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Asianism as viewed by Cicero and by Greek Atticists.

The spirit which animated all this various work came from a certain way of looking at the whole development of Greek prose since Alexander. Cicero, the Roman, conceives Atticism as an unbroken tradition, which was merely adulterated and debased by those influences which are called Asiatic. In one sense this is most true. Athens made once for all the conquest of Hellenic prose. The forms of the Attic dialect became once for all the standard forms of Greek literature, and are so in the newspapers of today. From Polybios to Trikoupes the literary supremacy of Athens has been acknowledged by men who have written in a dialect which they did not speak. It has been truly said that the latest Byzantine was, in language, nearer to Xenophon than Xenophon was to Herodotos1. On the other hand, just as a Roman could scarcely comprehend the feeling with which Demosthenes regarded Philip, so a Roman could scarcely comprehend the feeling with which Dionysios and Caecilius regarded Hegesias. To those Greek scholars living in Augustan Rome, Asianism, when they looked back on it and compared it with the art of better days, seemed not merely a debasement, but an extinction, of the soul by which that art had lived. Attic forms might be retained; but without the Attic spirit they were dead. The continuity had been merely outward. Let us hear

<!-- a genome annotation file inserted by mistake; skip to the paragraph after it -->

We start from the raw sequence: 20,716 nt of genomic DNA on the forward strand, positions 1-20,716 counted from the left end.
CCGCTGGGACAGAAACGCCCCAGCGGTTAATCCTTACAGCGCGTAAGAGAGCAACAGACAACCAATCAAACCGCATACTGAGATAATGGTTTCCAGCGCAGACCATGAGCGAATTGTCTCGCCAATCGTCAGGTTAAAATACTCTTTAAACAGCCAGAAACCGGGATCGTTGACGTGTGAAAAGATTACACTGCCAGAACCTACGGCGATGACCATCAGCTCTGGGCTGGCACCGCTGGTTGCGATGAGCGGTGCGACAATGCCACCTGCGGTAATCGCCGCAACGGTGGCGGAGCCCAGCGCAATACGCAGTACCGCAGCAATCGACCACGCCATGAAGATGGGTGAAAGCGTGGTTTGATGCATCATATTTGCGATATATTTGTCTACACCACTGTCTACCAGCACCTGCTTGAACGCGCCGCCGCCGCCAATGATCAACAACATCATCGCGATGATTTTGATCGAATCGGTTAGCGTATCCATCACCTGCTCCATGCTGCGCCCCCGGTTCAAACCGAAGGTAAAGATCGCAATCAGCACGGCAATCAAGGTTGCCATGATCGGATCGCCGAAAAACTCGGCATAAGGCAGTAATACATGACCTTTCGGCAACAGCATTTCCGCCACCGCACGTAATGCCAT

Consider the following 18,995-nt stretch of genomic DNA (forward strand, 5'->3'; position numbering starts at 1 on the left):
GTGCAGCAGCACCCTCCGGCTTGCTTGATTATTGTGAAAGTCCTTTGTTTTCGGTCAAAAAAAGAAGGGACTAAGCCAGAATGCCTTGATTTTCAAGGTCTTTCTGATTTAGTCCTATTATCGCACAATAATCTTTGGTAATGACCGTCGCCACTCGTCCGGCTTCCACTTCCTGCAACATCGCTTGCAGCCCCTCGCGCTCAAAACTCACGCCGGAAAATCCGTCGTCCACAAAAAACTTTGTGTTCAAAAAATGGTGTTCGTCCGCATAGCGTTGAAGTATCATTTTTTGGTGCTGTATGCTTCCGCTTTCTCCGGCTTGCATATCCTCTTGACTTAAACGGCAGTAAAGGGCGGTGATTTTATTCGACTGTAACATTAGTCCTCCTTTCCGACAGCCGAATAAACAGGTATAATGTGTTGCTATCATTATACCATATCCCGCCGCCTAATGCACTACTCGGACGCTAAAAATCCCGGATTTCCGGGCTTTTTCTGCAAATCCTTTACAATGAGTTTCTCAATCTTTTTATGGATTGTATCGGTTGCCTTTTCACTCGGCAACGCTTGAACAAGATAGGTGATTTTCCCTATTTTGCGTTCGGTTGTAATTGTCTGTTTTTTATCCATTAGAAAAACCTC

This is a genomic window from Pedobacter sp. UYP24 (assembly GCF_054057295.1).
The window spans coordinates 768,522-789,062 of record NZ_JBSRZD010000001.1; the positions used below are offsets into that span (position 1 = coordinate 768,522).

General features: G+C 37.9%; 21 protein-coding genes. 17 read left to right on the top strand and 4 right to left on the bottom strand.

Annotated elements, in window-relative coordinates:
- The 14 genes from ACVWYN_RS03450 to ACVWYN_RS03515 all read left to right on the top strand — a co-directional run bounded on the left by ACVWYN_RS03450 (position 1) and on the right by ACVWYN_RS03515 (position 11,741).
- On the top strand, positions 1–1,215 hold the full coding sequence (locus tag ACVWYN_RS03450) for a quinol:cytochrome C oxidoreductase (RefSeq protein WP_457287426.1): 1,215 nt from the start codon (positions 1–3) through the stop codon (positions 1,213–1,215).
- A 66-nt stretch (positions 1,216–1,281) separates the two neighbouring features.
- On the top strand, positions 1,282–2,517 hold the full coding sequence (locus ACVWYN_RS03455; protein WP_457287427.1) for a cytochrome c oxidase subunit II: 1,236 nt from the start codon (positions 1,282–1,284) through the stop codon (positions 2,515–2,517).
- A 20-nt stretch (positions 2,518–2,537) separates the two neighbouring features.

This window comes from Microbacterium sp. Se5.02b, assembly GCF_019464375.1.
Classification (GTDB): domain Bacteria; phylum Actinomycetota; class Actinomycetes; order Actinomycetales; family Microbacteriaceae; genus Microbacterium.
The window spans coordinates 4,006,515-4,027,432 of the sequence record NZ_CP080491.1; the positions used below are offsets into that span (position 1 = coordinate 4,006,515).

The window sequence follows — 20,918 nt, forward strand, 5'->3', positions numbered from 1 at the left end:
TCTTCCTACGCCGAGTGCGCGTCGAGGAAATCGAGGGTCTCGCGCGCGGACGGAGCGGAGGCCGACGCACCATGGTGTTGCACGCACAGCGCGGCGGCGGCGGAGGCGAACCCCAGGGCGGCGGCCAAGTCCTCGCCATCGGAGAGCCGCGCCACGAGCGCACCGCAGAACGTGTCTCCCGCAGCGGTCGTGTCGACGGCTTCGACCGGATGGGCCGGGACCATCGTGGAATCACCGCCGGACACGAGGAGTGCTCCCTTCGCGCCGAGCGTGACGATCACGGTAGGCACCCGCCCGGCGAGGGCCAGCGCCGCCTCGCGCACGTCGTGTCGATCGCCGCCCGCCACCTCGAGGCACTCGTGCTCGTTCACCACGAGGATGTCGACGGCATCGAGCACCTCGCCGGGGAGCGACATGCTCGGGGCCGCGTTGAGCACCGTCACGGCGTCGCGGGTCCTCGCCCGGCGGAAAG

Dionysios on the Dectine and the Revival.
Dionysios say this in his own vivid words. ‘Great thanks might justly be given to our days, most excellent Ammaeus, as well for an improvement in other branches of culture, as particularly for the signal advance that has been made by the study of Civil Oratory. For, in the times before ours, the old scientific Rhetoric was threatened with abolition by the contumelies and outrages that it suffered. From the death of Alexander of Macedon it began to yield up its spirit and gradually to fade; and in our own generation it was all but totally extinguished. A stranger crept into the other's place—immodest, theatrical, ill-bred, intolerable, imbued neither with philosophy nor with any other liberal discipline; stealthily she imposed on the ignorance of the multitude; and, besides living in greater wealth, luxury, splendour than her predecessor, drew into her own hands all those threads of political power and influence which should have been held by her wiser sister. Utterly vulgar and meddlesome, the usurper at last made Greece like to the households of misguided profligates. For, even as in such houses the true wife, freeborn and virtuous, sits powerless over all that is her own, while a giddy paramour, a presence fatal to the home, claims to govern its fortunes, heaping scorns and threats on their rightful queen; even so in every city—aye, and worst of all, in the seats of culture no less than elsewhere—the Attic Muse, daughter of the land and of its memories, had been disinherited and made a mockery, while the abuse that had come but yesterday from some barbarians of Asia, an outlandish baggage from Phrygia or Karia, presumed to rule the cities of Greece, when, by her, the other had been driven from their councils—the wise damsel by the foolish, the modest by the mad2.’

1 Freeman, Unity of History.

2 Dionys. περὶ τῶν ἀρχ. ῥητόρων, proem.

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